I will never forget performing my first P. D. Q. Bach piece as a student. It required me to remove the mouthpiece of my clarinet from the instrument and blow into it. The result was one of the worst duck calls I’ve ever heard. I’m pretty sure the piece was P. D. Q. Bach’s Grand Serenade for an Awful Lot of Winds and Percussion (check out this performance, especially from 3:20–3:50). Not only did Peter Schickele (P. D. Q. Bach’s real name) use extended techniques, but he also introduced us to non-standard notation. More than that, it was fun and exciting! Do you remember when you first encountered the use of noise and extended techniques as a student?

If you performed in an instrumental ensemble as a child, your director may have used one of the many core method books made available by publishers. These method books walk a beginning ensemble from their very first notes to performances of compositions. Pedagogues have spent decades refining the books and carefully selecting which skills are presented when. The books are coordinated so each member of the ensemble, no matter which instrument they play, is working on the same skills and music simultaneously. You can see some of the most popular methods here.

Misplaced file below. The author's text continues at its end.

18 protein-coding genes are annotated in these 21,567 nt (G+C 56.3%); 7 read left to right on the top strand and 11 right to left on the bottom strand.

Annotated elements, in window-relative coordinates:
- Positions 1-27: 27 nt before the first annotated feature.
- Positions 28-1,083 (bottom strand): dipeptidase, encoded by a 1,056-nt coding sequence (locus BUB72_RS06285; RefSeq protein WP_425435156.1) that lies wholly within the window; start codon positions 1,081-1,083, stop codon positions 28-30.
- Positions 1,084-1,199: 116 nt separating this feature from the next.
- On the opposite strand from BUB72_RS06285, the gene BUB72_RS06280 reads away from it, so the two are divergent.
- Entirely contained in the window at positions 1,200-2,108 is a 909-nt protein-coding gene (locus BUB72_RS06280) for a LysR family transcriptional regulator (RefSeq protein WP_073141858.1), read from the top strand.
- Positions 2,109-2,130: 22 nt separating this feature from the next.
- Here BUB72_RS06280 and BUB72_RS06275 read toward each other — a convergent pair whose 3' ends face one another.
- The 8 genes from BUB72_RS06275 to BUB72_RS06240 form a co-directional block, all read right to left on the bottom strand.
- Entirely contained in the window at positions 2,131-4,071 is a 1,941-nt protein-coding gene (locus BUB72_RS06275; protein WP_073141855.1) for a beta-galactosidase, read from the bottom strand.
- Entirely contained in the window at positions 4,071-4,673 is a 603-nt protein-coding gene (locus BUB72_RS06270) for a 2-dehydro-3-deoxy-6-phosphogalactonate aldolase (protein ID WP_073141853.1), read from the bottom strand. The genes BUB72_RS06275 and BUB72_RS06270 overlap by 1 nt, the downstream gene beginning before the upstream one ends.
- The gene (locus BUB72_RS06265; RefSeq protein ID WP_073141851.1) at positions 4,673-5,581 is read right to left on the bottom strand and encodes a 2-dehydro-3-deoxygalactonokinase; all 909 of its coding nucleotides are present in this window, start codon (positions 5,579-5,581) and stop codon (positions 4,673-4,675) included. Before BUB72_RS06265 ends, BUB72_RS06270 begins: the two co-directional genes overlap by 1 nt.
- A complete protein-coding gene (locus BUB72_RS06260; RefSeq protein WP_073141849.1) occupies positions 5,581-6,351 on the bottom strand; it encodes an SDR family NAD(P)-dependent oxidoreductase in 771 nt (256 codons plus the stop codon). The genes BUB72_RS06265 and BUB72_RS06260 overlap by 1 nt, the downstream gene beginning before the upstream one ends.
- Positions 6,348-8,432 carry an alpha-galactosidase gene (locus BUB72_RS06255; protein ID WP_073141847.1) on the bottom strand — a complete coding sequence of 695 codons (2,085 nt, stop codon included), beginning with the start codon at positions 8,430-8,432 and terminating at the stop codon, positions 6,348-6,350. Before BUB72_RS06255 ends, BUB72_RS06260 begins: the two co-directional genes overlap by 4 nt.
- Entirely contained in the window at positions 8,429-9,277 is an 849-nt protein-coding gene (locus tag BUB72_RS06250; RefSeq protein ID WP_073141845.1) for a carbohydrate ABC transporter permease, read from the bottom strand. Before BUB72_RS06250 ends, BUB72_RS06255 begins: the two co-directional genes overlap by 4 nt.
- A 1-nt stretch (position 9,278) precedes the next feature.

Studying these method books is a great way to learn what’s possible for the ensemble you’re composing for. If a director says the ensemble has recently finished book two of a particular method series, that means something. That method book is now a resource for what’s possible and what ground has been covered in terms of range, key, rhythm, tempo, and articulation. Coupled with a good conversation with a competent director or the commissioning ensemble, it will also provide you a way forward so you can craft a musically satisfying piece that appropriately challenges the ensemble.

In a recent interview for The Portfolio Composer podcast, I was speaking with band director Aaron Given and he gave this great piece of advice:

As you’re thinking about how hard you’re going to make [your piece] and what you need to do to make it sound the way you want it so you’re not artistically compromising yourself, think about teaching opportunities versus performance barriers.

As composers writing for younger players, we need to ask ourselves if challenging passages require increased effort from the student or if we’re actually asking students to do something that’s developmentally inappropriate. Aaron gives the example of a few measures of fast scale passages versus asking the trumpets to hit a high Bb.

Appropriate challenges are often welcome and necessary, but the long term consequence of performance barriers is that your piece will not be performed.